Private sector involvement in heritage protection, also in Accra?
The hall of the Children’s Library (photo BvdL)
From 25-27 February this year, the Children’s Library in the centre of Accra formed the nucleus of ‘Accra Revisited’, an event with presentations, debates and workshops that brought together a group of visionary thinkers in architecture and urban space from West Africa. Also present were students from the Berlage Institute from Delft and a group of Dutch consultants and architects in an attempt to identify common grounds and fields of operation.
For the Berlage students, the event was an insightful introduction for their commencing studio work, aiming at developing proposals for three nodes in Accra’s urban fabric. The urban challenges were not only debated by architects and urban planners. Also finance, mobility, education, design, marketing, the social and other sectors were represented, offering multiple dimensions and perspectives on Accra and the way it is developing.
Rap, dance and architecture in the Old Kingsway Building (photo BvdL)
The Children’s Library was a manifestation in itself; ArchiAfrika, the local organiser of the event, made a huge efford through local support in funding and in kind to restore some of the glory of this 1956 monument that is threatened by demolition. ArchiAfrika showed what it stands for by not only bringing back life into the library, but also bringing the key note lecture of upcoming star architect Kunle Adeyemi to a public stage in the derelict Old Kingsway Building in James Town, sided by two of Ghana’s most successful rappers of today. This event was literally ground shaking and was attended by many, all impressed by Adeyemi’s approach and stamina in introducing new ways to architecture and city development in Nigeria and elsewhere.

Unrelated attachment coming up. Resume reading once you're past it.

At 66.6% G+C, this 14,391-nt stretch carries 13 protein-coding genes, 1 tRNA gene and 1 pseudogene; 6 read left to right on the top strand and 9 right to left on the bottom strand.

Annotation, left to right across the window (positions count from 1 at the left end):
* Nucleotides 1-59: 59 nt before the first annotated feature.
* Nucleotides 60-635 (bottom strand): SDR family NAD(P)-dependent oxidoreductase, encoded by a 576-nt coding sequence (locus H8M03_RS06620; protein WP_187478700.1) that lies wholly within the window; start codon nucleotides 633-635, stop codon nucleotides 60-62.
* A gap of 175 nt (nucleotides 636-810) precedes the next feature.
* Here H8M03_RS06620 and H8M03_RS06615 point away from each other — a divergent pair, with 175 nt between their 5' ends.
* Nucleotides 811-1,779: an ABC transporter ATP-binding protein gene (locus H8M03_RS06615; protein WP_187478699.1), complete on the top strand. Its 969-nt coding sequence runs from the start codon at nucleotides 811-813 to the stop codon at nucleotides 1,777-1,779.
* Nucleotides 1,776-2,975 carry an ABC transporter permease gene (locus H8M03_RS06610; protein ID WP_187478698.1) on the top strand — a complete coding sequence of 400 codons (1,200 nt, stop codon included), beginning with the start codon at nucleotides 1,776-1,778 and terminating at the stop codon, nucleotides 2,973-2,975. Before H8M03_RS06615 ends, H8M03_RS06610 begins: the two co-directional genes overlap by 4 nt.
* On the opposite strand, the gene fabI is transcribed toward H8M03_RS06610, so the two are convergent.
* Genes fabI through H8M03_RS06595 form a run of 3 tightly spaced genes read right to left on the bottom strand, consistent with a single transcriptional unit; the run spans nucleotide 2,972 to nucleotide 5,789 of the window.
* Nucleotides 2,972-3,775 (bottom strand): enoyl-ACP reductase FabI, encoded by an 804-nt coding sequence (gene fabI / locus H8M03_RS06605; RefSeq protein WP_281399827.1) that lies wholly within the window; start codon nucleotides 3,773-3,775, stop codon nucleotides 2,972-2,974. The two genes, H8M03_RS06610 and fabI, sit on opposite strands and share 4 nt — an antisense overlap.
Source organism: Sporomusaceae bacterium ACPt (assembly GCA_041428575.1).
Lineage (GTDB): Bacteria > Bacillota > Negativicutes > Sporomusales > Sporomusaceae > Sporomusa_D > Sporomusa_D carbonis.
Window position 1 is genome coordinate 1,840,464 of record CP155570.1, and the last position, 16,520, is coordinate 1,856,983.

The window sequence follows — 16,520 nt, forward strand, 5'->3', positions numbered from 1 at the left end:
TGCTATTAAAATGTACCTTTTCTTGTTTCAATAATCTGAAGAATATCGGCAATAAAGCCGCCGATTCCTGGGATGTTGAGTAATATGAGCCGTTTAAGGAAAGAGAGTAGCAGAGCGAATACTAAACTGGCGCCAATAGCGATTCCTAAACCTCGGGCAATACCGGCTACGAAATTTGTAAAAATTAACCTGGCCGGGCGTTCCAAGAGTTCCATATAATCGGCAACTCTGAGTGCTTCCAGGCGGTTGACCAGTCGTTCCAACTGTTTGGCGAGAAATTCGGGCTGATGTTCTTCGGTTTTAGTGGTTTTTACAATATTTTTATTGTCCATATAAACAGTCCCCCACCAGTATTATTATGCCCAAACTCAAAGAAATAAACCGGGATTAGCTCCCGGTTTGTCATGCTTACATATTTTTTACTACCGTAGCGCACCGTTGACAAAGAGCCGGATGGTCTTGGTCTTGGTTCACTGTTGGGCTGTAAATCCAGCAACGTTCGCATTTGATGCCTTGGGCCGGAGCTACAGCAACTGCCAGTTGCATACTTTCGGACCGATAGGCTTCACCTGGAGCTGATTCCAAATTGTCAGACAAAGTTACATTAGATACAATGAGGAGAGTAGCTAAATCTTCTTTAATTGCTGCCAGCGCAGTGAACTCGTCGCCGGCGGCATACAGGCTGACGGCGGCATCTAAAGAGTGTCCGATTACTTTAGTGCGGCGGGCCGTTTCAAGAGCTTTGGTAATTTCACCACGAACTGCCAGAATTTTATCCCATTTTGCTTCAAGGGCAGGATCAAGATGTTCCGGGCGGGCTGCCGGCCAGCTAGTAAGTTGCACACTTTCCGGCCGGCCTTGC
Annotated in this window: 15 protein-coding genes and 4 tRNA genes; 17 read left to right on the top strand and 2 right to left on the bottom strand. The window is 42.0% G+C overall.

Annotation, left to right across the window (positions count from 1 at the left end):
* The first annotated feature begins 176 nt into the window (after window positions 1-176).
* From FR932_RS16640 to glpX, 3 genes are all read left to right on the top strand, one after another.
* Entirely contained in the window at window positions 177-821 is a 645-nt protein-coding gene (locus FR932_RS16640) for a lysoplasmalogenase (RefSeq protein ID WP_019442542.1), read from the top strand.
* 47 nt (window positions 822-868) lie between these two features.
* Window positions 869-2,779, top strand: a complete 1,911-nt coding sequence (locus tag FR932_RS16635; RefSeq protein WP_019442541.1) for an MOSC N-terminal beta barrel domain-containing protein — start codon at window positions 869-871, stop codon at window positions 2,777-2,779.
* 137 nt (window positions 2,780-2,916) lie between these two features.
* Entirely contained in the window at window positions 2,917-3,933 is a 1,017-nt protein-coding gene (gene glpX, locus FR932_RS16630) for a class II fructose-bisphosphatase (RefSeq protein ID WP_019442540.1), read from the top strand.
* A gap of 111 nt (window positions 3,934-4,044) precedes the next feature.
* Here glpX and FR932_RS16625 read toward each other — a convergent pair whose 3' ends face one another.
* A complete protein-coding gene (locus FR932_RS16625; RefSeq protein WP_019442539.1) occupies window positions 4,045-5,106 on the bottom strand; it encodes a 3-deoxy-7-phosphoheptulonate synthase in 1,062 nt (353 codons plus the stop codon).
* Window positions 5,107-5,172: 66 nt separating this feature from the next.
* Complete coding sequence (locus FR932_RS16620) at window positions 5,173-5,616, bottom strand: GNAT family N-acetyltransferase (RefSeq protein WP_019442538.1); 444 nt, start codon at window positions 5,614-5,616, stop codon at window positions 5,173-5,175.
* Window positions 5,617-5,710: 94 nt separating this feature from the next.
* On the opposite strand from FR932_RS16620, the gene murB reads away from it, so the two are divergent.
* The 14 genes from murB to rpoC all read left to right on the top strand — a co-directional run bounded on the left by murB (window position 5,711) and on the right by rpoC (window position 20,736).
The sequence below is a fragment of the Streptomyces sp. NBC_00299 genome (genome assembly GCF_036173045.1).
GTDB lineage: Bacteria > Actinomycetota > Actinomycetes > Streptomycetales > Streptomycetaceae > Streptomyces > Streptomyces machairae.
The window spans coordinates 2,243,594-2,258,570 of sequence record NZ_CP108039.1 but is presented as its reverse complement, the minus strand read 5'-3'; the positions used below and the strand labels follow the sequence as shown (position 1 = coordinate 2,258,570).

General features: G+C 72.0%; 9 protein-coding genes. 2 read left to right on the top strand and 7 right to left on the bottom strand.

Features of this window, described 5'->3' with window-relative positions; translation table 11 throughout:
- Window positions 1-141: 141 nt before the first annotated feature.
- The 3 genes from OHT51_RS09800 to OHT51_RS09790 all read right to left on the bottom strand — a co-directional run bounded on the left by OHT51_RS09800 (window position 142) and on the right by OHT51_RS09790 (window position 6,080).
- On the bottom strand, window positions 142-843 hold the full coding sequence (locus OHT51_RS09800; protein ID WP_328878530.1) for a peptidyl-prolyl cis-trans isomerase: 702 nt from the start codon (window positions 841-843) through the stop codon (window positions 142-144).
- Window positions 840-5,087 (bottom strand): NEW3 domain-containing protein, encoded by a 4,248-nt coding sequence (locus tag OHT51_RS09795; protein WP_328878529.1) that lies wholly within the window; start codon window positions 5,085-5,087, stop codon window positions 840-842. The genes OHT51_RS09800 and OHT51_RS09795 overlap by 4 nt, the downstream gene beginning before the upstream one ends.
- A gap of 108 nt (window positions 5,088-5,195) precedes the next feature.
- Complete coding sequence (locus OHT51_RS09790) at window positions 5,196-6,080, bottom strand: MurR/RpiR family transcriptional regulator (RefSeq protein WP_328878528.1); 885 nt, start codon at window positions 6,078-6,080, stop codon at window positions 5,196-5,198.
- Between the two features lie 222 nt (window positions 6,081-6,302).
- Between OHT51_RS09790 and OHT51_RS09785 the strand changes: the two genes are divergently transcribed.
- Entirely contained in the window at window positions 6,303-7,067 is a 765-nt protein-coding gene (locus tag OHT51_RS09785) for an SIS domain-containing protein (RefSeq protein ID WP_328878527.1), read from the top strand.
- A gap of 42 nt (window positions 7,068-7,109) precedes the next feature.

Workshop sessions focused on specific issues and challenges of a variety of scales in Accra. African Architecture Matters was present as well, to workshop the role that heritage can play in the city and to project the private investment model that has been successful in Amsterdam for over 60 years and in recent years has been effectively adapted in Paramaribo and Zanzibar on the case of Accra.
Results of Stadsherstel Amsterdam and Paramaribo (photos Stadsherstel)
Heritage constitutes an important source of identity and cohesion for communities. Losses caused to heritage can deprive a community of its memory, the physical testimony to its past, but also of a precious resource for social and economic development. Heritage tourism is a main source of income for many historic cities.
In Accra, parts of the city can also be identified as highly valuable heritage. This is not limited to sites listed by UNESCO, it is even likely that areas like James and Usher Town are of more importance for identity and cohesion for the communities and have great potential for economic development. ArchiAfrika showed this by organising Adeyemi’s lecture in the Old Kingsway Building.
It seems obvious that care of heritage is in the hands of the governments. However, capacities may be insufficient and governments may lack the visionary approach towards opportunities that is characteristic for the private sector. Successful examples of private contribution to heritage protection are scarse. Stadsherstel Amsterdam N.V. is such an example that started as a private initiative in 1956, developed later into a public private partnership with the local government and contributed largely to the development of the historic city centre into an important economic driver for Amsterdam. Interest from overseas triggered the company to assist in similar initiatives elsewhere in the world. Stadsherstel Paramaribo has restored and is renting out a growing number of historic buildings since 2009. On Zanzibar some of the larger investors joined hands and are about to start with Hifadhi Zanzibar (Preserve Zanzibar ) on the East African island, famous for its World Heritage Site that is in needy shape.